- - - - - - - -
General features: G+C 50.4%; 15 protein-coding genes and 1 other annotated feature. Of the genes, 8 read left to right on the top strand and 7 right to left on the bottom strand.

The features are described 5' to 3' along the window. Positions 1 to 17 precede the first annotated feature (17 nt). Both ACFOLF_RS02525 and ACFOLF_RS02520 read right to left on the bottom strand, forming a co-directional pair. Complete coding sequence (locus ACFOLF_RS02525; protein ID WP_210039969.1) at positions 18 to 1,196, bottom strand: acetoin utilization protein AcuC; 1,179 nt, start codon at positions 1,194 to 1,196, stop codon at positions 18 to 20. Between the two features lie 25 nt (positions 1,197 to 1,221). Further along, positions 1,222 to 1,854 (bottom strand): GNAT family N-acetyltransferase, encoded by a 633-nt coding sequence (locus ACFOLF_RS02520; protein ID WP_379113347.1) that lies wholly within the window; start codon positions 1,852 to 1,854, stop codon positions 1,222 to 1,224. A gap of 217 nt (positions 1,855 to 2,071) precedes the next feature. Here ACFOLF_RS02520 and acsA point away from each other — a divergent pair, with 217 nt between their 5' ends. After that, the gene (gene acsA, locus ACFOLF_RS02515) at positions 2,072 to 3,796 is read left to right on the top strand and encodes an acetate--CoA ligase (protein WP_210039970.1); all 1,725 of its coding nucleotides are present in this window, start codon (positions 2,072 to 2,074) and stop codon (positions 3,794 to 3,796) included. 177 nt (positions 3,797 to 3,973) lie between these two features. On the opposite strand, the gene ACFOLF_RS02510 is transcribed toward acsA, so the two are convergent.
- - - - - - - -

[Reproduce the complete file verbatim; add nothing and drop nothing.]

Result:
General features: G+C 50.4%; 15 protein-coding genes and 1 other annotated feature. Of the genes, 8 read left to right on the top strand and 7 right to left on the bottom strand.

The features are described 5' to 3' along the window. Positions 1 to 17 precede the first annotated feature (17 nt). Both ACFOLF_RS02525 and ACFOLF_RS02520 read right to left on the bottom strand, forming a co-directional pair. Complete coding sequence (locus ACFOLF_RS02525; protein ID WP_210039969.1) at positions 18 to 1,196, bottom strand: acetoin utilization protein AcuC; 1,179 nt, start codon at positions 1,194 to 1,196, stop codon at positions 18 to 20. Between the two features lie 25 nt (positions 1,197 to 1,221). Further along, positions 1,222 to 1,854 (bottom strand): GNAT family N-acetyltransferase, encoded by a 633-nt coding sequence (locus ACFOLF_RS02520; protein ID WP_379113347.1) that lies wholly within the window; start codon positions 1,852 to 1,854, stop codon positions 1,222 to 1,224. A gap of 217 nt (positions 1,855 to 2,071) precedes the next feature. Here ACFOLF_RS02520 and acsA point away from each other — a divergent pair, with 217 nt between their 5' ends. After that, the gene (gene acsA, locus ACFOLF_RS02515) at positions 2,072 to 3,796 is read left to right on the top strand and encodes an acetate--CoA ligase (protein WP_210039970.1); all 1,725 of its coding nucleotides are present in this window, start codon (positions 2,072 to 2,074) and stop codon (positions 3,794 to 3,796) included. 177 nt (positions 3,797 to 3,973) lie between these two features. On the opposite strand, the gene ACFOLF_RS02510 is transcribed toward acsA, so the two are convergent.